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Opinions of Sunday, 11 October 2015

Columnist: Okoampa-Ahoofe, Kwame

Was Nkrumah a Psycho or a Visionary?

By Kwame Okoampa-Ahoofe, Jr., Ph.D.
Garden City, New York
Oct. 7, 2015

I personally respect the man as a repository of a modicum of quite fascinating insight into postcolonial Ghanaian politics. However, in terms of the reliability of the content of what he actually has to say, especially about the checkered tenure of President Kwame Nkrumah, I have serious doubts. And this is primarily because as a staunch top aide to the deposed late Ghanaian dictator, Mr. K. B. Asante is too deeply invested in the narratology of the legacy of President Nkrumah and his extortionate regime of the so-called Convention People’s Party (CPP) to be reckoned as an objective critic or narrator of that rankly corrupt of postcolonial Ghanaian governments (See “Nkrumah’s Ministers Only Ate After 1PM News” / 10/5/15).

I have been having a hard time appreciating this “vision thing” that is routinely associated with Kwame Nkrumah by his close associates and fanatics. And true to my prediction, the renowned nonagenarian does not waste time touting the patently disingenuous mantra of Nkrumah’s having been a “visionary personality” who worked tirelessly to get results. I mean, what sort of dynamic visionary would so scandalously lack the sort of fundamental working relationship with his own cabinet appointees that makes for ideal/great leadership, as to cause him to recklessly and indiscriminately fire these appointees through the hardly constructive issuance of daily news bulletins?

Indeed, I vividly remember hearing about the so-called One O’clock Fever as a teenager and a middle-school pupil, but I never took it seriously even back then. For some reason, I always thought this was just one of those legions of apocryphal myths suavely concocted to damage the image and reputation of the man, until Mr. Asante’s rather pat and cavalier revelation. To say the least, this evidently graceless attitude of Ghana’s first postcolonial leader is utterly embarrassing and strikingly fits into the morbid stereotype of the psychologically and intellectually benighted African leader of yesteryear. One cannot fathom a President Joseph (Kwame Kyeretwie) Boakye-Danquah treating his own cabinet appointees so shabbily like the proprietor of a late eighteenth-century American slave plantation. There is no evidence of either Prime Minister Kofi Abrefa Busia or President John Agyekum-Kufuor meting such inexcusably primitive treatment to any of his cabinet appointees.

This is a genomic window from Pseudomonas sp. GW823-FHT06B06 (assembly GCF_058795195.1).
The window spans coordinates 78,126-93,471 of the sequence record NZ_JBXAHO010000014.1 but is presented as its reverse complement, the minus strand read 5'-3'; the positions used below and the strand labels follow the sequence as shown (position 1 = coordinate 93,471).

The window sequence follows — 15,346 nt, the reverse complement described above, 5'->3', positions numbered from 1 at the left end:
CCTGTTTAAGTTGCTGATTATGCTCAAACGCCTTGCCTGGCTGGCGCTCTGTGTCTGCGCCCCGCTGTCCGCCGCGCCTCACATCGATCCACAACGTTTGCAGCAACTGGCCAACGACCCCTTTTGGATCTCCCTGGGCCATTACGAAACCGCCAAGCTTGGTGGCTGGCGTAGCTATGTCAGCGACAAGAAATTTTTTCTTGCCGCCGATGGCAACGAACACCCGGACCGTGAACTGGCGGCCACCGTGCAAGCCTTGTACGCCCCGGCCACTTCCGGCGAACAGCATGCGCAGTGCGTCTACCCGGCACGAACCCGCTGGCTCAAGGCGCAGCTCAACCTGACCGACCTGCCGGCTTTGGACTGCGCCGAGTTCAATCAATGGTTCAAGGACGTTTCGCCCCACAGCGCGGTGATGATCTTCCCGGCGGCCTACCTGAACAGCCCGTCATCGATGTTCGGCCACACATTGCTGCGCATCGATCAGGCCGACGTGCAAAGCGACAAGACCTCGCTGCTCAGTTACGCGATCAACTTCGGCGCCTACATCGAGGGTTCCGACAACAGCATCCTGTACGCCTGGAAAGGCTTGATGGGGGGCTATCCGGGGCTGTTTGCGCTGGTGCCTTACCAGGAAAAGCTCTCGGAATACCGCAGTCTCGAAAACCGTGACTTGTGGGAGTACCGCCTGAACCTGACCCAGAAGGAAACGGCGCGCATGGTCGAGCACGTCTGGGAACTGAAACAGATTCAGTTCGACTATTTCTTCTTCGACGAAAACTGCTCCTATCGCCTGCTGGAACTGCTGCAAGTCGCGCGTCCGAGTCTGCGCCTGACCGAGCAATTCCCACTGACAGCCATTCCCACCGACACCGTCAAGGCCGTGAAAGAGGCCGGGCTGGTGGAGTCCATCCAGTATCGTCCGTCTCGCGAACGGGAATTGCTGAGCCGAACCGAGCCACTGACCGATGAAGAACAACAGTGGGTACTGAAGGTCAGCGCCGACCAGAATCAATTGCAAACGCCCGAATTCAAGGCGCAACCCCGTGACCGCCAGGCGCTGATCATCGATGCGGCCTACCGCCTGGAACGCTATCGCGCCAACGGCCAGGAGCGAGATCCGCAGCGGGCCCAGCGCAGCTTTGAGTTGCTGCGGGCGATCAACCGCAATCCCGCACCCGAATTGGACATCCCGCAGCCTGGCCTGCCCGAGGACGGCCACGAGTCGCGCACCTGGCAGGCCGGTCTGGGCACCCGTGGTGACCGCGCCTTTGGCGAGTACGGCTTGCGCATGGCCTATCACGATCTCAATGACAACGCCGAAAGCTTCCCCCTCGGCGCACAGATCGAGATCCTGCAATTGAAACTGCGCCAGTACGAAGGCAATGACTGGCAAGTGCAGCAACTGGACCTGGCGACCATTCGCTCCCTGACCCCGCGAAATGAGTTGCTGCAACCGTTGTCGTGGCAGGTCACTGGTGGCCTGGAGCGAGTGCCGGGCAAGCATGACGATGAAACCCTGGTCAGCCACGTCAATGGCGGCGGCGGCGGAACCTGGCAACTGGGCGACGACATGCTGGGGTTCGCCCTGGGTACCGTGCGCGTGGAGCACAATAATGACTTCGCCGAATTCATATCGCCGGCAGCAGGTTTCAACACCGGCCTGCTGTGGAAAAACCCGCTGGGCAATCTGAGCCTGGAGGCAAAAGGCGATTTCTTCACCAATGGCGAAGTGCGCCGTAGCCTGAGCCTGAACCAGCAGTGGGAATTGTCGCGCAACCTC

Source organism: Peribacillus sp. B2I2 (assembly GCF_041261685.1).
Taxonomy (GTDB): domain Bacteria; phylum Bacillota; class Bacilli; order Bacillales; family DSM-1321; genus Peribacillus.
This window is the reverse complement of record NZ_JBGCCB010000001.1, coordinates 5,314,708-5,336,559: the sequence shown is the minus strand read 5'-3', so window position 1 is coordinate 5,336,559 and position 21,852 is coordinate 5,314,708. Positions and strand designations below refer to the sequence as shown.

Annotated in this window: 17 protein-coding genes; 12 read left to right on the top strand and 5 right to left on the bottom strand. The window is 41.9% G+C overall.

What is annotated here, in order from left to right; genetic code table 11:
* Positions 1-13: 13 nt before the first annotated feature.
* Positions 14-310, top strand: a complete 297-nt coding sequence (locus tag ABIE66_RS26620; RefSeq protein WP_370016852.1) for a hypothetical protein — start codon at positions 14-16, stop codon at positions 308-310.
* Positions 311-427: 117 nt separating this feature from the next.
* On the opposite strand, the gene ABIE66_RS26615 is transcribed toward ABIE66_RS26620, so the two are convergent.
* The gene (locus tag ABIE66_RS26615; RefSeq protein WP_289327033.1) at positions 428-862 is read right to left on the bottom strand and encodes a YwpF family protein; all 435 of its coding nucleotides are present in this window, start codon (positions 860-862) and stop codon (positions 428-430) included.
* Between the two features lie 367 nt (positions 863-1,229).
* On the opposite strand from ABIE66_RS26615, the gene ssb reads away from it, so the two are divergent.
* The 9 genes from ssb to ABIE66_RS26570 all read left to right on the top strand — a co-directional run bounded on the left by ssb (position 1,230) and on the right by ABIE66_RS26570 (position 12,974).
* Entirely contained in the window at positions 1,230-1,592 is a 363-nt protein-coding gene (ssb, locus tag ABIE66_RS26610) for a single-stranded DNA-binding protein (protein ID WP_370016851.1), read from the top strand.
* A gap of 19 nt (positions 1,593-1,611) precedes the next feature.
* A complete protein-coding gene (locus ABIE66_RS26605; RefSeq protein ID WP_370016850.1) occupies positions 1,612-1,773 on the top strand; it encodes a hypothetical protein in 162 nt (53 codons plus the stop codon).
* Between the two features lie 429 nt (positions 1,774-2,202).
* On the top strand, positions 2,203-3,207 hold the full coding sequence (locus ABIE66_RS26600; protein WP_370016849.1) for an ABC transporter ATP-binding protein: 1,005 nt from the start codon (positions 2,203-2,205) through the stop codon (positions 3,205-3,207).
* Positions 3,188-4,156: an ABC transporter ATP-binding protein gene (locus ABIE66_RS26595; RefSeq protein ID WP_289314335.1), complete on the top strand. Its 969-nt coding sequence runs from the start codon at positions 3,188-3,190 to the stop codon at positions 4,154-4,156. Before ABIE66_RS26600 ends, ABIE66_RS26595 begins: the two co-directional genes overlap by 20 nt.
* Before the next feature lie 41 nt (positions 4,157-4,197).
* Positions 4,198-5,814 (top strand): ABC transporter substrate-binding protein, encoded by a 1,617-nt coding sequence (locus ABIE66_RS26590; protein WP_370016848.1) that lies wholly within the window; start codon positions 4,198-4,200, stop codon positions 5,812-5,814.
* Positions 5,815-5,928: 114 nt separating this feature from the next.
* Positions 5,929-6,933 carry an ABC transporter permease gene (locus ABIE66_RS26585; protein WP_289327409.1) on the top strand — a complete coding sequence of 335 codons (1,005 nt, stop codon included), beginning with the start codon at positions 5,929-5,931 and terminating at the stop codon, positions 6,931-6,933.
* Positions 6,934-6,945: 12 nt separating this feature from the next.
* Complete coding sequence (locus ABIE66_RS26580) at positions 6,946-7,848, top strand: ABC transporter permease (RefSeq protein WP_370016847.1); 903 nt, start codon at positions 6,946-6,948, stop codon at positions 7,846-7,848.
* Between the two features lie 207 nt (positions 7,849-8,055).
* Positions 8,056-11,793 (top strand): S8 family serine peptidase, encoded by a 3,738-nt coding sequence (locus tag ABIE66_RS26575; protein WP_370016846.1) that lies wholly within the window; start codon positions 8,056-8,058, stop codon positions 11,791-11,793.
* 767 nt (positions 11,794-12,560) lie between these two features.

I also don’t know whether Mr. Asante either recognized or pondered this fact before granting his interview or presentation with the host of Citi-Fm’s Time With Legends program, but it is no laudable mark of good leadership for President Nkrumah to have inspired such morally retrograde fear, as opposed to awe, in his own cabinet appointees, his closest administrative point-men, almost as if these ministers were some elementary school pupils. If such boorish attitude to governance does not constitute the very height of arrogance, I don’t know what else is. And if, indeed, such intemperate public, and human, relations temperament stood Mr. Nkrumah in good stead, as Mr. Asante is widely reported to have pontifically maintained, then it goes without saying that it is absolutely no wonder that politicians claiming to have inherited the mantle of Nkrumah’s leadership have been almost exclusively responsible for the Stygian socioeconomic, political and cultural mess in which our country currently finds itself. It cannot, of course, be gainsaid that the 15-year tenure of Kwame Nkrumah registered some quite remarkable achievements; but the fact equally holds that by the eve of his salubrious overthrow, the CPP’s Generalissimo had effectively run the country’s economy aground.

For those who may not know this, it was largely because of Mr. Komla Agbeli Gbedemah’s quarrel with President Nkrumah over the latter’s profligate dissipation of our national coffers that forced the former arch-lieutenant of the Show Boy to flee into protective exile. The fate of Mr. Ebenezer Ako-Adjei would almost definitely have befallen Nkrumah’s finance minister, had Mr. Motorway not opportunely read the proverbial handwriting on the wall. Not surprisingly, this aspect of Nkrumah’s volatile temperament and murderous tendencies have been conveniently muffed up by his worshipful fanatics. And I am quite certain that not many of these hopeless praise-singers favor Mr. Asante’s rather open and casual excavation of the seamy side of the late dictator’s personality.